A few notes before beginning: This is beta, first off, and everything is subject to change. We’re ultimately testing this as it pertains to the beta, but using that experience to learn more about how Destiny 2 behaves so that we’re not surprised on its release. Some of this testing is to learn about settings impact to performance (including some unique behavior between “High” and “Highest”), multiplayer vs. campaign performance, and level performance. Note also that drivers will iterate and, although nVidia and AMD both recommended their respective drivers for this test (385.41, 17.8.2), likely change for final release. AMD in particular is in need of a more Destiny-specific driver, based on our testing, so keep in mind that performance metrics are in flux for the final launch.
Note also: Our Destiny 2 CPU benchmark will be up not long after this content piece. Keep an eye out for that one.
Destiny 2 will serve as Bungie and Activision’s follow up to the first Destiny, which was exclusive to Playstation and Xbox consoles. Destiny 2 was announced as coming to PC a few months back, but few details were given at that time. Since then, on Thursday May, 18th, there was a livestream event discussing some features of the new game and showing the first official gameplay footage. If you missed the livestream, don’t worry -- we have you covered, we’ve posted the link to it and all the trailers below.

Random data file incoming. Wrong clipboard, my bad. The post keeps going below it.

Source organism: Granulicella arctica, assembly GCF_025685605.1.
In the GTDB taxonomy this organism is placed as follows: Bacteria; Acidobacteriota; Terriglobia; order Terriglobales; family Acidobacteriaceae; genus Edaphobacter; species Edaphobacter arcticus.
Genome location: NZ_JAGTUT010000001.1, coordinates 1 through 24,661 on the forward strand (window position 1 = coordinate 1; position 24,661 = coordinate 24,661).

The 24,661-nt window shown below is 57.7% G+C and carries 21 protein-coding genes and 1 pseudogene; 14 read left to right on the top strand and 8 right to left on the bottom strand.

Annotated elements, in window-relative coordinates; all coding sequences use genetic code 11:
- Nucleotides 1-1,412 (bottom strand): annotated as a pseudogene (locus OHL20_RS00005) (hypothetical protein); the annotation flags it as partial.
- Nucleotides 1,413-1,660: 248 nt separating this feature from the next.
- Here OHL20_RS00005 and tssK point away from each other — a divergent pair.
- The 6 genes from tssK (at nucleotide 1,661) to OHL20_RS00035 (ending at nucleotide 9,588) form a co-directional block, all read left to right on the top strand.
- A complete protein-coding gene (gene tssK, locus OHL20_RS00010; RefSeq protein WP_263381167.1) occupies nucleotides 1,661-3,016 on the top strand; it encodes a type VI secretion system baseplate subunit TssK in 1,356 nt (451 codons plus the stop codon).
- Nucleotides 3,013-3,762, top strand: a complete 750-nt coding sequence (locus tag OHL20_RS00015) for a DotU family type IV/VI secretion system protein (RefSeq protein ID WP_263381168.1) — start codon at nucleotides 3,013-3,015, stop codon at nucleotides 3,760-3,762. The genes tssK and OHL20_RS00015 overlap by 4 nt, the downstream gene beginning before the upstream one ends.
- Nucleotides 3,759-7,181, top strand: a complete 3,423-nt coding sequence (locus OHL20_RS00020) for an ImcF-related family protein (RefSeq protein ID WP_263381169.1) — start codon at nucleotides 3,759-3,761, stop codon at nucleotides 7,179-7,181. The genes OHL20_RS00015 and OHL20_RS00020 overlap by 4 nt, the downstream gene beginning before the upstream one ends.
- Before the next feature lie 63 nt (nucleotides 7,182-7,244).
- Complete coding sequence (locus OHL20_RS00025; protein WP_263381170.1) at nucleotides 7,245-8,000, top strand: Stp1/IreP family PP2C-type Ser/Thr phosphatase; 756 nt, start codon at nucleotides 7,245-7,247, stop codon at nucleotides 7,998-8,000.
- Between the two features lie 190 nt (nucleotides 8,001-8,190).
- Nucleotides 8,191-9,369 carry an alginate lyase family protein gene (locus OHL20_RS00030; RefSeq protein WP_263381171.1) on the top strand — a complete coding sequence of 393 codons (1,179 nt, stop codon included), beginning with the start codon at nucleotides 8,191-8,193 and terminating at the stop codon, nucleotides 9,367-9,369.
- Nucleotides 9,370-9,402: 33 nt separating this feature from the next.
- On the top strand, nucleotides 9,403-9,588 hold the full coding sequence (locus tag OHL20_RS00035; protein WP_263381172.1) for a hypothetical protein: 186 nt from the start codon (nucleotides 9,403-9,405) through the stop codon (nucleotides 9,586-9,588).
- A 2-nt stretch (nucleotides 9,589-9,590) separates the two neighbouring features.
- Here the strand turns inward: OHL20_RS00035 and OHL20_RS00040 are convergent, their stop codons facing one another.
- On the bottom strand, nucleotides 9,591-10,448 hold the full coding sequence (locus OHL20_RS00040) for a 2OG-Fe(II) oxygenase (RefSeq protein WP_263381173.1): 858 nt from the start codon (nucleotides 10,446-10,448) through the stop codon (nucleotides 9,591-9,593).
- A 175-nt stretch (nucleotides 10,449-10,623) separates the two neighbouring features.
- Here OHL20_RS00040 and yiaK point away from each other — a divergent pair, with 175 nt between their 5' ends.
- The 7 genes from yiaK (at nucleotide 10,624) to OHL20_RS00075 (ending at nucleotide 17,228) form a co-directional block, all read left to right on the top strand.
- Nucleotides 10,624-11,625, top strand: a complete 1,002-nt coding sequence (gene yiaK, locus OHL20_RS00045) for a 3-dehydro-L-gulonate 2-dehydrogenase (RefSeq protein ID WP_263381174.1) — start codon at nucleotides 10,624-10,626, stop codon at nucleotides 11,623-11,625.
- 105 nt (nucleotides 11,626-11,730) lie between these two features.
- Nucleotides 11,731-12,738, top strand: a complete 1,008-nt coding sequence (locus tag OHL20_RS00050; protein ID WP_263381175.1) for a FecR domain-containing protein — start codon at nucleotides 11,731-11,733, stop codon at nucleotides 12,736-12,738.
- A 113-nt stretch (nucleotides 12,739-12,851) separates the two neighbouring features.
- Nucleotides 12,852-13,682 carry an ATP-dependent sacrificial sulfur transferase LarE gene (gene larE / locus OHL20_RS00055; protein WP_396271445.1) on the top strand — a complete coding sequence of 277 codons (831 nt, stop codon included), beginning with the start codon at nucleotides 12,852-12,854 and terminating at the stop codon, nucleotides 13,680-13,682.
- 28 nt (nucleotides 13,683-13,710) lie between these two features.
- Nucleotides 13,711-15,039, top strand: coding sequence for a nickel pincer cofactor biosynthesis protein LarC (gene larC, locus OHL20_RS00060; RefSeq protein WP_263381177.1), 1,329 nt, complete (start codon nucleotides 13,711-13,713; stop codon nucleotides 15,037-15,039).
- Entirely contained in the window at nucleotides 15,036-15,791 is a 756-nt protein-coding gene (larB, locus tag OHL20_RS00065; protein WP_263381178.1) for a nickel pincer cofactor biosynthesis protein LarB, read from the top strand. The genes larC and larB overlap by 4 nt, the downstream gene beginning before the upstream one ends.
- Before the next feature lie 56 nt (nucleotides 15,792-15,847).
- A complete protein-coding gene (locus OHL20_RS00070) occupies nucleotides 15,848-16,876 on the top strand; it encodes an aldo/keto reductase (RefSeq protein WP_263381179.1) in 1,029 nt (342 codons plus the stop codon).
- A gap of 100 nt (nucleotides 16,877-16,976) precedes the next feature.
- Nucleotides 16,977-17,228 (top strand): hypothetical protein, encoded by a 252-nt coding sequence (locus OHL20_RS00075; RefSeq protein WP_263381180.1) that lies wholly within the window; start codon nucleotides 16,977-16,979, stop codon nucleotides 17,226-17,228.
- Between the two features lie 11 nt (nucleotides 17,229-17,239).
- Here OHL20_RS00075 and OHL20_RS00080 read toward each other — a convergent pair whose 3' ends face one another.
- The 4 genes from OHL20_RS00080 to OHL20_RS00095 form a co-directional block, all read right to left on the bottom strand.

Blizzard announced in January that Overwatch had surpassed the 25 million player milestone, but despite being nearly a year old, there’s still no standardized way to benchmark the game. We’ve developed our own method instead, which we’re debuting with this GPU optimization guide.
Overwatch is an unusual title for us to benchmark. As a first person shooter, the priority for many players is on sustained high framerates rather than on overall graphical quality. Although Overwatch isn’t incredibly demanding (original recommended specs were a GTX 660 or a Radeon HD 7950), users with mid-range hardware might have a hard time staying above 60FPS at the highest presets. This Overwatch GPU optimization guide is for those users, with some graphics settings explanations straight from Blizzard to GN.
We saw a lot of games at PAX West and, as always, didn’t get a chance to cover all of them individually. One little game stood out, though: Midair, the spiritual successor to the Tribes series.